One of the defining characteristics of contemporary conservatism is to let irrational fear guide how much freedom Americans should be allowed to exercise and, correspondingly, how much unchecked power the government should have over individual rights and the “national security” apparatus. This phenomenon is always present, but particularly so in the last decade after 9/11. As Jon Turley’s recent piece in the Washington Post says, “In the decade since Sept. 11, 2001, this country has comprehensively reduced civil liberties in the name of an expanded security state.” In that piece, Turley explores reduced civil liberties and expanded powers of the state including assassination programs for American citizens, indefinite detention, stripping of habeas corpus, warrantless searches, secrecy, immunity for war crimes, extraordinary renditions, etc.
But Gary Schmitt of the American Enterprise Institute, in a perfect example of the conservative tradition of letting misplaced, irrational fear trump individual liberty and the rule of law, thinks we ought to add drastically restricting free speech to Turley’s list. “Congress and the president should enact a statute,” he writes, “that straightforwardly makes it illegal to publish or circulate materials that support, praise, or advocate terrorism as long as we are still formally at war with al Qaeda and its allies.” You have to really do a lot of mental work to not be able to see how anathema this is to the First Amendment, or any notion of a free society, for that matter.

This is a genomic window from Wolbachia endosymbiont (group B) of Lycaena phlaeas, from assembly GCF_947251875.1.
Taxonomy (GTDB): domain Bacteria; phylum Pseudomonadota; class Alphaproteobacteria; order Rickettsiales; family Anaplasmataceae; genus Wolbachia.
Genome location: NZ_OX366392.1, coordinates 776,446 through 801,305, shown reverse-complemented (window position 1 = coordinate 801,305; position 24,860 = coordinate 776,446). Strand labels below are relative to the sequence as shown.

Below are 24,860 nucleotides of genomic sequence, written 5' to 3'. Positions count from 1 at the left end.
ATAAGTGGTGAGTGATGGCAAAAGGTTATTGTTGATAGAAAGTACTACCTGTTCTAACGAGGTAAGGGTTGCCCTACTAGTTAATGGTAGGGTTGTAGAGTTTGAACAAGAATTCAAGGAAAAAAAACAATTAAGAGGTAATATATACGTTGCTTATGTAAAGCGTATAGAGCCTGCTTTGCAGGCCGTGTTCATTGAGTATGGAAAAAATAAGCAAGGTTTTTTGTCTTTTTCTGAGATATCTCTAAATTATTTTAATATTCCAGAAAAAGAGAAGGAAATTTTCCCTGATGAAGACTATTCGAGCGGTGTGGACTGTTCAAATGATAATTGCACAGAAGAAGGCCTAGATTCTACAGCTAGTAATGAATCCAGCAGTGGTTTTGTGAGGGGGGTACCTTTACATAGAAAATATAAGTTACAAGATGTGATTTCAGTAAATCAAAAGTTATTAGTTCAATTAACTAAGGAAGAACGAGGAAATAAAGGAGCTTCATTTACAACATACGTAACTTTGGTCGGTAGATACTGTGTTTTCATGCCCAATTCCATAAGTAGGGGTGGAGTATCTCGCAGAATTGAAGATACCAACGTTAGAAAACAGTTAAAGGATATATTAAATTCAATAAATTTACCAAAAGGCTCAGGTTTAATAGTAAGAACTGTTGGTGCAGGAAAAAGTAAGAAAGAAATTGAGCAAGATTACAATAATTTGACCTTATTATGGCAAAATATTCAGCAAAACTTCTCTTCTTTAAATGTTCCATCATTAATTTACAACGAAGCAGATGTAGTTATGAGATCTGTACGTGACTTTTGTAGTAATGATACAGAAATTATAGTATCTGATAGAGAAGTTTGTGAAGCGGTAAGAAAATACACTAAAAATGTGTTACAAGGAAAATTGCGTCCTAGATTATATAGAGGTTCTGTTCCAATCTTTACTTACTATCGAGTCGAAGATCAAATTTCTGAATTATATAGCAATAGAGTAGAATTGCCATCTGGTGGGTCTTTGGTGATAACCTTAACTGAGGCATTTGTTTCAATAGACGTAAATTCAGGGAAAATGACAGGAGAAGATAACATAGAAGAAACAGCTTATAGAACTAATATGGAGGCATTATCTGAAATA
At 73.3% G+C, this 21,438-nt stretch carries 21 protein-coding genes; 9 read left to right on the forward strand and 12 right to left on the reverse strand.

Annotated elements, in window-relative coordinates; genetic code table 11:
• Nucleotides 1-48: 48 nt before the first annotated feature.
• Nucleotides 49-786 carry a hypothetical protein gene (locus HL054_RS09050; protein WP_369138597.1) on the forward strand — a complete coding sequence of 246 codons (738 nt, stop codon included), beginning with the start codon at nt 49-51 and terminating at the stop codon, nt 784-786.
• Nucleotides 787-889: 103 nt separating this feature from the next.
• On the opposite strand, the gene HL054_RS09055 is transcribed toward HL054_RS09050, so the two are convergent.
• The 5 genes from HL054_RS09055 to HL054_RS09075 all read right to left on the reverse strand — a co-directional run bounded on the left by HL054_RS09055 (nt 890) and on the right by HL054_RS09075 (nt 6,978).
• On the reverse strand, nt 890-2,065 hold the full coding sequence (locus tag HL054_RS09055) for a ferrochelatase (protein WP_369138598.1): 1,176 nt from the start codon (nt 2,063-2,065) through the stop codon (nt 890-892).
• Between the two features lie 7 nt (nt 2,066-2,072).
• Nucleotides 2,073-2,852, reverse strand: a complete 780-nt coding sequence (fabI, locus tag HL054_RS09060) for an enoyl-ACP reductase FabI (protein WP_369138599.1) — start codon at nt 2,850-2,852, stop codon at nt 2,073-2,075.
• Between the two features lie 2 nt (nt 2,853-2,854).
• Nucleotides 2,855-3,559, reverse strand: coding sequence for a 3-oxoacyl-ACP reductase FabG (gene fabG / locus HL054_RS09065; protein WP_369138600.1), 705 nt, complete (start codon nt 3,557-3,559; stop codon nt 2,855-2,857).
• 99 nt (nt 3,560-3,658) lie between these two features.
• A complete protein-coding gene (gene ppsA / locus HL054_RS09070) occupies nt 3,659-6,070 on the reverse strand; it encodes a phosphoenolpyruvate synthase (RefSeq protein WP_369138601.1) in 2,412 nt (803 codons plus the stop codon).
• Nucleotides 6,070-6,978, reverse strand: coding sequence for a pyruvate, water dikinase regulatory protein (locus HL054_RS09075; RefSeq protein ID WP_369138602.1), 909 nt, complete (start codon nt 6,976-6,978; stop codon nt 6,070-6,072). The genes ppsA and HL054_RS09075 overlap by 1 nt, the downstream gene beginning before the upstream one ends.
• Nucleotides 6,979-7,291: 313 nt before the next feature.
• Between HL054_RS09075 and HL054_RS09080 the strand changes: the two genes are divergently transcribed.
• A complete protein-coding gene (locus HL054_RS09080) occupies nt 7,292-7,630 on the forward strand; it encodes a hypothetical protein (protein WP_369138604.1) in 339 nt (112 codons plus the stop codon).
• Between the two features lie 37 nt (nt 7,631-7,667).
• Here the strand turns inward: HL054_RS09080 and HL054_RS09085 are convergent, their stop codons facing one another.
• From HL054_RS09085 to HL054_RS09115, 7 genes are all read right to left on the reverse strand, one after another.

Schmitt writes about the recent prosecution of Tarek Mehanna on terrorism charges. The case is a troubling one for free speech, and I wrote about it back in December when the conviction came out. Federal prosecutors claimed that Mehanna traveled to Yemen in 2004 with the hope of training as a terrorist and going on to fight American soldiers in Iraq. He failed to find any training camps, but returned home and allegedly promoted al Qaeda by writing about violent jihad against U.S. foreign policy on the Internet. But Mehanna and his lawyers instead claimed that he traveled to Yemen to receive training to become an Islamic scholar and that his writings on the Internet amounted to free speech.
Interestingly, Schmitt gives a fair account of Mehanna’s charges, admitting that it was questionable as to whether Mehanna’s speech was punishable and that the government’s case “had its weaknesses.” He acknowledges further that prosecuting Mehanna on these charges goes directly against a number of landmark decisions from the Supreme Court. And Mehanna’s lawyers made sure to inform the jury of these First Amendment issues, which included three points of instruction. The first reminded the jury of the right to hold views they regard as appalling. The second emphasized special protection for speech concerning public issues.